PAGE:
Police resources must 'focus on need'

image captionMr Shearer said resources had to focus on where they were needed

A leading Scottish police chief has said their resources must target need and not necessarily public demand.

Pat Shearer, president of the Association of Chief Police Officers in Scotland, said it was the best way to protect people.

He told BBC Radio's Good Morning Scotland programme: "We have to listen and focus on where the need is, and not necessarily the demand.

He said it was vital to concentrate on "areas where we can be effective".

He made the comments after telling the Daily Mail newspaper: "The idea of the universal police service for all belongs to a time when resources were plentiful.

"We have to accept that a lot of the public can look after themselves.

"When times get hard you really have to target resources."

Mr Shearer, chief constable of Dumfries and Galloway Constabulary, later told BBC Radio Scotland that public spending cuts could be "working their way through" to the police force.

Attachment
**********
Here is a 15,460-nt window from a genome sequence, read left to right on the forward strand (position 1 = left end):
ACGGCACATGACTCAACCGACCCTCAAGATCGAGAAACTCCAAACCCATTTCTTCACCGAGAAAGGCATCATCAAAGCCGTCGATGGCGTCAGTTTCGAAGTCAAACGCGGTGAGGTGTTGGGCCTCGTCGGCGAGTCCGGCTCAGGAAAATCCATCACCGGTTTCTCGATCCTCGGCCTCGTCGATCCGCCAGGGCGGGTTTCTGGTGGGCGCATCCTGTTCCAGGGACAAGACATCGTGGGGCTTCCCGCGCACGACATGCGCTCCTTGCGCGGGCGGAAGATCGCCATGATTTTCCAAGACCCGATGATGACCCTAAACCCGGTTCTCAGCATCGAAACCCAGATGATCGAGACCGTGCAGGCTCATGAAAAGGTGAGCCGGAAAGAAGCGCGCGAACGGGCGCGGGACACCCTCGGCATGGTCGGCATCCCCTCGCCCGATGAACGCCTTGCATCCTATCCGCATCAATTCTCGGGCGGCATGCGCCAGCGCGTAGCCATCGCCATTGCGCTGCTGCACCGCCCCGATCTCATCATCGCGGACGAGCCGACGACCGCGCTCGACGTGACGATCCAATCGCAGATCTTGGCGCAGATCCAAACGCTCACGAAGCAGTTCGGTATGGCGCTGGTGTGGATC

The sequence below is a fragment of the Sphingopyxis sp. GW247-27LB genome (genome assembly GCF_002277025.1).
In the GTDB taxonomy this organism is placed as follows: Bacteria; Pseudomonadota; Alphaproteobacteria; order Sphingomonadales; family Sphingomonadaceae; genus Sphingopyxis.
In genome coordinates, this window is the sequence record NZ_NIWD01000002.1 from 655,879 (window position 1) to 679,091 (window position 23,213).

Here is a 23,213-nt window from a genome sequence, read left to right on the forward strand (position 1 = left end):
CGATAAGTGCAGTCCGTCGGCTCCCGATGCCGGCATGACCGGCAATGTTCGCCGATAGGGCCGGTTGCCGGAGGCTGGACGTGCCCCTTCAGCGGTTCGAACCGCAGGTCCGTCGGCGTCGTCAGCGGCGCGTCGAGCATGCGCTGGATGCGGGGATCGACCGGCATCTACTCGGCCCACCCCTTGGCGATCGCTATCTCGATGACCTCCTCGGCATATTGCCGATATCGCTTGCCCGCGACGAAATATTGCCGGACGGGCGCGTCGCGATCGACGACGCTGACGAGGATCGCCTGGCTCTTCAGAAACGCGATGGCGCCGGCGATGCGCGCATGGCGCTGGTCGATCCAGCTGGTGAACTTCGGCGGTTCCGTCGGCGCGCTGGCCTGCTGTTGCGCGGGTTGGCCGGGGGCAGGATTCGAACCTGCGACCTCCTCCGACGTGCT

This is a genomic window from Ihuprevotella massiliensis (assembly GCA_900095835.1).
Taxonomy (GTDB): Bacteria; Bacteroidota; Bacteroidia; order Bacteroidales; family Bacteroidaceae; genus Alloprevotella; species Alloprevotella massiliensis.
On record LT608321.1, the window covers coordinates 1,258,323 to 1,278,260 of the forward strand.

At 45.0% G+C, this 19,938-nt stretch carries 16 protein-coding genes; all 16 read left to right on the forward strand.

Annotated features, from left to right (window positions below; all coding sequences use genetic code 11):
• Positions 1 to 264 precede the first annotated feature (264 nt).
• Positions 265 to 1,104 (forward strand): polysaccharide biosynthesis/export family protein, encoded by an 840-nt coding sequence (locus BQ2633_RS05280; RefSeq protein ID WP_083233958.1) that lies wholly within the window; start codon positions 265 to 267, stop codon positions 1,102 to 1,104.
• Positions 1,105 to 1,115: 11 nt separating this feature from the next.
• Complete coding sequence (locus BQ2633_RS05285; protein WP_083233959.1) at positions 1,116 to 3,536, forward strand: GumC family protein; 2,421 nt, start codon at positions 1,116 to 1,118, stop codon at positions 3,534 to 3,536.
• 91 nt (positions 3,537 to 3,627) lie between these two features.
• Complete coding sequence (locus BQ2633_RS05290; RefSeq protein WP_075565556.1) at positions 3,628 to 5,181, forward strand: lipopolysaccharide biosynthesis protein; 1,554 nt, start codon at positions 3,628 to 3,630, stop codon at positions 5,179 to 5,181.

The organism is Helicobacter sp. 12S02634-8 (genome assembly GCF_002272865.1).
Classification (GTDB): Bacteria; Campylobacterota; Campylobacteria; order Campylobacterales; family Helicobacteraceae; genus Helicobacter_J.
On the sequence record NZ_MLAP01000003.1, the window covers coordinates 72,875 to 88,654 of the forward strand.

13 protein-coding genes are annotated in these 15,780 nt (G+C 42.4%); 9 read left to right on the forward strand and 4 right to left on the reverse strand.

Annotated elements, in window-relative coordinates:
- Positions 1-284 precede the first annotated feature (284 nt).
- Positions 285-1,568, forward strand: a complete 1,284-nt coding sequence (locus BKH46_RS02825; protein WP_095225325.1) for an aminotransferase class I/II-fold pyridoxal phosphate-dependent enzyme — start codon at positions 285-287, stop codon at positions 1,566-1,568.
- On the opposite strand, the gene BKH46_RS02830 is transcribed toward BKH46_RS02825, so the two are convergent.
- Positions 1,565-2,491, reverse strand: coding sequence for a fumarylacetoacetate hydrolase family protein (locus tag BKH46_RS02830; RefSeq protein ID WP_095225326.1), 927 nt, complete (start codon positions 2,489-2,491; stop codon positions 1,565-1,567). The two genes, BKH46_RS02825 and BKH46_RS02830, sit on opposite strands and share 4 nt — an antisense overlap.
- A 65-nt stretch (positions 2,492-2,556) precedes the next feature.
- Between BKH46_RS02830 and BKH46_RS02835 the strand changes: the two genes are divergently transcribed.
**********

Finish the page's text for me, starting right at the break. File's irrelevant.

In these circumstances it was "much more important that we are continuing that line to target, and make the best use of our resources".

He said: "That's the best way to protect the broad public, for us to be most effective with the people and the money that we have."

Mr Shearer conceded that, if taken in isolation, his remarks might "appear to be quite frightening".

Very effective

However, he added: "We currently have the lowest crime rates we've had for the last 30 years, we've got the highest detection rates, and that doesn't happen by accident.

"It comes through targeting our resources and being very effective in the use of resources.

"What I was clearly trying to point out is that for us to continue to be effective we have to very much target our resources where the need is and not necessarily where the demand is."

He said that was building on an approach the police had been working on for the past 10 years.

"For us to be able to protect those middle-class areas most effectively we have to be able to target our resources," he said.

"It's much more important to try to stop crime happening in the first place."

More on this story

Related Internet Links

The BBC is not responsible for the content of external sites.